Hong Kong trail runner “Sarah” goes through her usual routine before heading out for a run. She packs her gear, puts on her shorts, socks, shoes, backpack and fills up multiple water bottles to deal with Hong Kong’s blistering heat. She also grabs another important piece of equipment she takes with her from time to time – a vape pen with marijuana in it.
Sarah said she is not getting high on runs, rather a “form of micro-dosing” that helps with various things runners deal with on long, gruelling sessions.
“I’ll take the occasional hit while out on a run,” she said. “So I’m not getting blasted on a bong or a joint before a run, I wouldn’t be able to leave the house. It’s just a small hit now and then throughout the run.”
Sarah, who competes regularly on Hong Kong’s trail running circuit, said taking small hits of weed has multiple benefits for runners.
“I find it helps with pain management, stops any nausea I would get, meaning that I could better consume nutrition, and just made the entire experience more pleasant.”
Marijuana is designated as an illegal substance under Hong Kong’s Dangerous Drug Ordinance act. Possession of marijuana in Hong Kong could land a seven-year prison sentence. Trafficking drugs could net a fine of up to HK$5 million and life in jail.
While Canada just became the largest nation to fully legalise marijuana for recreational purposes, and nine American states have also legalised it, Hong Kong and China appear nowhere near a road to leniency.
The global trail and long-distance running community, primarily based out of the United States, appears to be embracing marijuana more these days.
Multiple outlets have run features profiling racers who get high regularly, including Esquire, The New York Times, Maxim, Vice, The Guardian and Wired. A recent SBNation piece profiled American trail runner Avery Collins, one of the sport’s most notable figures, who stated he regularly runs high.
There are multiple benefits and not a lot of side effects to using cannabis that runners are exploring, said Sarah, and one of the world’s hotbeds for trail running is in Colorado, which was the first US state to fully legalise recreational marijuana. Medically, the plant now has a number of proven benefits, one being marijuana’s anti-flammatory properties.
However, things are getting complicated. As long-distance running and ultra-marathon style races gain in popularity, with more followers and ultimately larger purses, it has invariably brought forth more athletes willing to use performance-enhancing drugs to aid in training and competition.
This has forced many large-scale events and circuits, such as the North American-based North Face Endurance Challenge Series, to introduce policies and regularly test racers. Where marijuana falls is a patchwork, and with no overall governing body for the sport, it means testing and limits can vary from race to race and are now sometimes falling under the World Anti-Doping Agency’s guidelines.
Wada lists cannabinoids as prohibited for in-competition use, but not for out of competition.
Mark Green, a Hong Kong-based trail runner who hails from Canada and is the founder of trail running apparel brand T8.run, said he does not use marijuana, but said Wada’s justification for banning it seemed quite “weak”.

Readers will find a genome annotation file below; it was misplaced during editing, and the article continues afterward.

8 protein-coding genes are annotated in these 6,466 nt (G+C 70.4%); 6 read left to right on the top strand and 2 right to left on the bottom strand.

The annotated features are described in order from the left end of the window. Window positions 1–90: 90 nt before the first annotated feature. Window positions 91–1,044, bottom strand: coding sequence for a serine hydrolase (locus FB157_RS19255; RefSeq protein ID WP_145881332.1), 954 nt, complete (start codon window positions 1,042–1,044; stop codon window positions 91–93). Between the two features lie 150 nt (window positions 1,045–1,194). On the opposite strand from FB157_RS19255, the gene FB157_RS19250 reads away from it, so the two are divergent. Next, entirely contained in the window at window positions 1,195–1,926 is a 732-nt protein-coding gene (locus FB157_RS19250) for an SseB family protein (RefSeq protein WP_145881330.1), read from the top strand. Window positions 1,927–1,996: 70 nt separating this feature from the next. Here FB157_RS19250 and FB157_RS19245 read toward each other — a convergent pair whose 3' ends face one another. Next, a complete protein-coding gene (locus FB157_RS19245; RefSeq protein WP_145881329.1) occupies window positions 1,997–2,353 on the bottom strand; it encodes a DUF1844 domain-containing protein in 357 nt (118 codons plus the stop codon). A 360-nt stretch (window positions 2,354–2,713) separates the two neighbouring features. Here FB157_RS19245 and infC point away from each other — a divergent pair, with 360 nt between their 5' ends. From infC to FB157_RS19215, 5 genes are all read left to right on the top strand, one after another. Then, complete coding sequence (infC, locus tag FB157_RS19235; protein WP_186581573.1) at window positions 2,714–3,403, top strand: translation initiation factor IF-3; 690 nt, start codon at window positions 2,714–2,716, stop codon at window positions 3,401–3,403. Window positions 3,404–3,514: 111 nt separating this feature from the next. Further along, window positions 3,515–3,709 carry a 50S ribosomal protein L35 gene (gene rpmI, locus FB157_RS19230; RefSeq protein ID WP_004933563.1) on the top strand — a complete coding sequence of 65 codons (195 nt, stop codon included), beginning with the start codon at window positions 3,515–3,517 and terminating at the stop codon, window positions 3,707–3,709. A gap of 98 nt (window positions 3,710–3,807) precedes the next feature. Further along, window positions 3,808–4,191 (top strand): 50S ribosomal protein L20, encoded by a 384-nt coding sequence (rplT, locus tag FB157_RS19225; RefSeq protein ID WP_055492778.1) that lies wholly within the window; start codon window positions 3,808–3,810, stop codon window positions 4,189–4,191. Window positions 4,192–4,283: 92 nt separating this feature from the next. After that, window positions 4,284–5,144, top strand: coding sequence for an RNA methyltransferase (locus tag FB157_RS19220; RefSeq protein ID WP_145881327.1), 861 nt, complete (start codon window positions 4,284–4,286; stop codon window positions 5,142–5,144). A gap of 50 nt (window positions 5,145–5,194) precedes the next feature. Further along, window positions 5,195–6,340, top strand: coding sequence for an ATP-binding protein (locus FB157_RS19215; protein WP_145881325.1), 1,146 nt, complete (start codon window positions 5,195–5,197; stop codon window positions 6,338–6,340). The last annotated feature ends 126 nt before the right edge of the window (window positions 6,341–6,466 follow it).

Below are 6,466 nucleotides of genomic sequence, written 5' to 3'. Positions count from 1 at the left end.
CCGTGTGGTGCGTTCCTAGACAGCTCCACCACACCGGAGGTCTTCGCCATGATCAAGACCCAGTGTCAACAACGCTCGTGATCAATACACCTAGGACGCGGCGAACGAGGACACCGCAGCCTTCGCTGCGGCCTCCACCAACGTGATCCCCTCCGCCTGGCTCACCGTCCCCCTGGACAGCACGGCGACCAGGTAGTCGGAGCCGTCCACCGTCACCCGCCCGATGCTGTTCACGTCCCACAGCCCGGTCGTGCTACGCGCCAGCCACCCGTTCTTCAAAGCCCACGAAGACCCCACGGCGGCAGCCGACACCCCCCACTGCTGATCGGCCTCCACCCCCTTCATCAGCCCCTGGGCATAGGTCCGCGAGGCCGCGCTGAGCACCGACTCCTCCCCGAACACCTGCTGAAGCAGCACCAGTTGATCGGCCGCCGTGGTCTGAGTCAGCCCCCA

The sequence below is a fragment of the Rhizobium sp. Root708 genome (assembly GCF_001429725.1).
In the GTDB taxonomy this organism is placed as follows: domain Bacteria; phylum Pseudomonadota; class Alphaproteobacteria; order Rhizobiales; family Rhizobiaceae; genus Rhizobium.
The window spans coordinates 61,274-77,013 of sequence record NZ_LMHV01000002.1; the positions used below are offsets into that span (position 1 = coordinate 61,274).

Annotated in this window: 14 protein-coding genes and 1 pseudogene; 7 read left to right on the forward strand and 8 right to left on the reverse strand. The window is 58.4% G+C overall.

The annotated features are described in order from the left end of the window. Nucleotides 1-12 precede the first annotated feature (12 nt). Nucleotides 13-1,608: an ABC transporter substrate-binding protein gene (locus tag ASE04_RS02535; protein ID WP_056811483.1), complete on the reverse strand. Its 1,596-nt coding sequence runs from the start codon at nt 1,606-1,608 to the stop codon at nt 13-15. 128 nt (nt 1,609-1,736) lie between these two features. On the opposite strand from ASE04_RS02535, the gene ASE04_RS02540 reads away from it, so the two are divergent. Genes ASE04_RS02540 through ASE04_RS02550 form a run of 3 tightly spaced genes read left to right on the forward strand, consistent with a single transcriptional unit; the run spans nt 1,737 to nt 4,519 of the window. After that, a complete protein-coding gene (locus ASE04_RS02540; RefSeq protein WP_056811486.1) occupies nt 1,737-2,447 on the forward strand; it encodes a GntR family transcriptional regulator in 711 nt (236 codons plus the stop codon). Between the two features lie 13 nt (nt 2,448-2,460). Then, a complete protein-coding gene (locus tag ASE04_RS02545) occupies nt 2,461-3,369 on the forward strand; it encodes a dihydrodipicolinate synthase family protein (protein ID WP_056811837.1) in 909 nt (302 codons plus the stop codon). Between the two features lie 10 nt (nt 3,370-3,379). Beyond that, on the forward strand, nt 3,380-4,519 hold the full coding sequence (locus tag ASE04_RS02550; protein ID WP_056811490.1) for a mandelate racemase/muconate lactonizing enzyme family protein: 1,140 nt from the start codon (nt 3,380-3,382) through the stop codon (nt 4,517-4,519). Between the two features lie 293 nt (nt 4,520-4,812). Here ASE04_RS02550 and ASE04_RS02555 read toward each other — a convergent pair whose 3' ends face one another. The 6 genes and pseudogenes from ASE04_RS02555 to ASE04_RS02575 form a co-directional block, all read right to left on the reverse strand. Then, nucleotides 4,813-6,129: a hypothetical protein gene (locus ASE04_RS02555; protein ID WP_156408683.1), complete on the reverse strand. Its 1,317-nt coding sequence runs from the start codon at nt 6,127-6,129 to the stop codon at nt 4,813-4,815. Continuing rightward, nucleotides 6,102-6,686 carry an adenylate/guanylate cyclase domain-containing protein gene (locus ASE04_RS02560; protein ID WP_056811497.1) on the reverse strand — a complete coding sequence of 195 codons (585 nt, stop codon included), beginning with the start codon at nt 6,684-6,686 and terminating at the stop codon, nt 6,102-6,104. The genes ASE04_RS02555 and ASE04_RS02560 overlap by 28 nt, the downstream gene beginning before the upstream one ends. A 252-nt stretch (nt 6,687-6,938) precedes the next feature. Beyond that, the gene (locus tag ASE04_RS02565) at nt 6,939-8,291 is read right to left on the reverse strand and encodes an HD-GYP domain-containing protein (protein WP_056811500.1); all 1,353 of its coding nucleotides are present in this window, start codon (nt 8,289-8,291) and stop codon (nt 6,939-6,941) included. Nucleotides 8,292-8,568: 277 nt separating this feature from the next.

He noted a portion of Wada’s website states that marijuana “can increase focus and risk-taking behaviours, allowing athletes to forget bad falls or previous trauma in sport”.
“I do think it’s likely to be performance enhancing for some people based on what I’ve heard about it,” Green said. “Probably no more than ibuprofen. That said, Wada has been relaxing the thresholds recently.”
According to a press release from Wada in 2013, the governing body raised the threshold for Tetrahydrocannabinol (most commonly known as THC) found in a blood test to 150 nanograms per millilitre.
THC is one of the most common cannabinoids found in marijuana plants that has psychoactive properties. However, testing for marijuana can be tricky as THC can stay in the blood for weeks and is activated by exercise.
The body also naturally produces cannabinoids while exercising for long periods of time. According to multiple websites, someone would have to smoke a lot of pot on a daily basis to net a failed drug test for cannabis under Wada’s new guidelines.
Jeff Campbell, a Hong Kong trail runner from Canada who is also a lawyer, said Wada’s stance on marijuana seems based on past precedent that may now be outdated.
“As for marijuana’s classification as a performance enhancing drug, I suspect this has more to do with its history under the law,” said Campbell, a winner of Hong Kong’s Trail Runner of the Year award. “The performance ‘benefits’ seem more pretextual than genuine.”
Regardless, some runners do not see enough benefit to use marijuana. Justin Andrews, an American trail runner who lives in Chengdu, China, said he does not use marijuana but is not opposed to a competitor using it.
“I have nothing against a runner using it. I could perhaps argue that caffeine has a more beneficial effect than marijuana,” he said, noting some racers smoke a few cigarettes before a race as well. “So in this case I cannot say one is gaining an advantage over me.”
Kyle Obermann, a trail runner who also lives in Chengdu, runs for the China-based North Face team and is also an environmental photographer, said he does not use marijuana for a very simple reason:
“As a runner in China I’m already polluting my lungs with enough trash so I do not need any more of it in there.”